The Fromagerie Poitou Chèvre  who produce the P'tit Sainte Maure is located in the small sixth century village of Mothe Saint Héray, situated along the Sèvre River in the heart of southern Poitou, in the west of France.

La Laiterie Coopérative de la Mothe

In 1897 the local farmers of the area got together to create a cooperative dairy they called La Laiterie Coopérative de la Mothe. During the twentieth century, the dairy specialized in cheese production, especially in the production of goat cheese.
In 1996, the Fromagerie Poitou Chèvre took over the management of the dairy and focused on the traditional manufacturing of goat cheese like the Chabichou du Poitou and Mothais sur Feuille.

Goats from Poitou

The P'tit Sainte Maure is one of the newest additions of cheese produced at the Fromagerie Poitou Chèvre. It is a small version of the classic goat cheese Sainte Maure. It is a 170 g (6 ounce) log-shaped pasteurised goat milk cheese.

P'tit Sainte Maure

P'tit Sainte Maure is made with either an ash covered mouldy rind or a cream coloured bloomy ripened rind with a lovely soft white paste. The P'tit Sainte Maure cheese has a buttery and smooth texture with a nutty and slight tart flavour emerging from the edible rind.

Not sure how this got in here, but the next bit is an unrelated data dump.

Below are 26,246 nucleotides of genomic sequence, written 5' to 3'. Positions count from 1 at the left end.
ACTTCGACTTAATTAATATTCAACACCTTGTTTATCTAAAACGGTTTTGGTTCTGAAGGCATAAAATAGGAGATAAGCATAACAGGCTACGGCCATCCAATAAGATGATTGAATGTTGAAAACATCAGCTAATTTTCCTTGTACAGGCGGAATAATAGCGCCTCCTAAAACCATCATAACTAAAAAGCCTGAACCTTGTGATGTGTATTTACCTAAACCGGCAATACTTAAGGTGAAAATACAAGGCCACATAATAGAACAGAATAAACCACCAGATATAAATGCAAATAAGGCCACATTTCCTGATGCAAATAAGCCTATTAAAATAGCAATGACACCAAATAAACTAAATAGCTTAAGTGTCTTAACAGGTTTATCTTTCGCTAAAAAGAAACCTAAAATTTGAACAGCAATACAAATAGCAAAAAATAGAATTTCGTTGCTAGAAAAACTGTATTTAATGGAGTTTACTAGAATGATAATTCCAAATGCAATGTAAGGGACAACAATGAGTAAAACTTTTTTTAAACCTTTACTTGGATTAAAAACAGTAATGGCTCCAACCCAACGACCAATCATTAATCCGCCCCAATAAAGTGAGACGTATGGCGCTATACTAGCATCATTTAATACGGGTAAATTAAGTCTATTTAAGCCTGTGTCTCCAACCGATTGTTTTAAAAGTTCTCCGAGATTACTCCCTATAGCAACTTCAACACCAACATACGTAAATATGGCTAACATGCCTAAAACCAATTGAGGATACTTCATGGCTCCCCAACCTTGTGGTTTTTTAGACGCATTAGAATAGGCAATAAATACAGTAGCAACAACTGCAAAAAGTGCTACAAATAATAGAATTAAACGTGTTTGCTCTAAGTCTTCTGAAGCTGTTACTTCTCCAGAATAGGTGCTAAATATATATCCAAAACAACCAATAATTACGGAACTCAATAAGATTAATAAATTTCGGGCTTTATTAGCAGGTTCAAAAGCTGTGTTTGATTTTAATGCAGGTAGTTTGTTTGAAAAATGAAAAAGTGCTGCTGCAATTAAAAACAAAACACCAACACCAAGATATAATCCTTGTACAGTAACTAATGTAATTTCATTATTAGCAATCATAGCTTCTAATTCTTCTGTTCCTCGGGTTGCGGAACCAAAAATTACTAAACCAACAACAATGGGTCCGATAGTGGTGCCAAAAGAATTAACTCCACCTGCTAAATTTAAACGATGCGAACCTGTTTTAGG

The P'tit Sainte Maure pairs nicely with many white wines such as a Sauvignon Blanc or a Sancerre.



Ibores is a firm raw goat-milk cheese from the ruggedly beautiful region of Extremadura in the province of Cáceres in the southwest part of Spain.
Ibores cheese has a Denomination of Origin protection; it is made exclusively from whole, raw milk from goats of the Serrana, Verata, Retinta breeds and their crossbreeds. Ibores cheese is matured a minimum of 60 days, some wheels labeled 'Artisanal" are aged at least 100 days.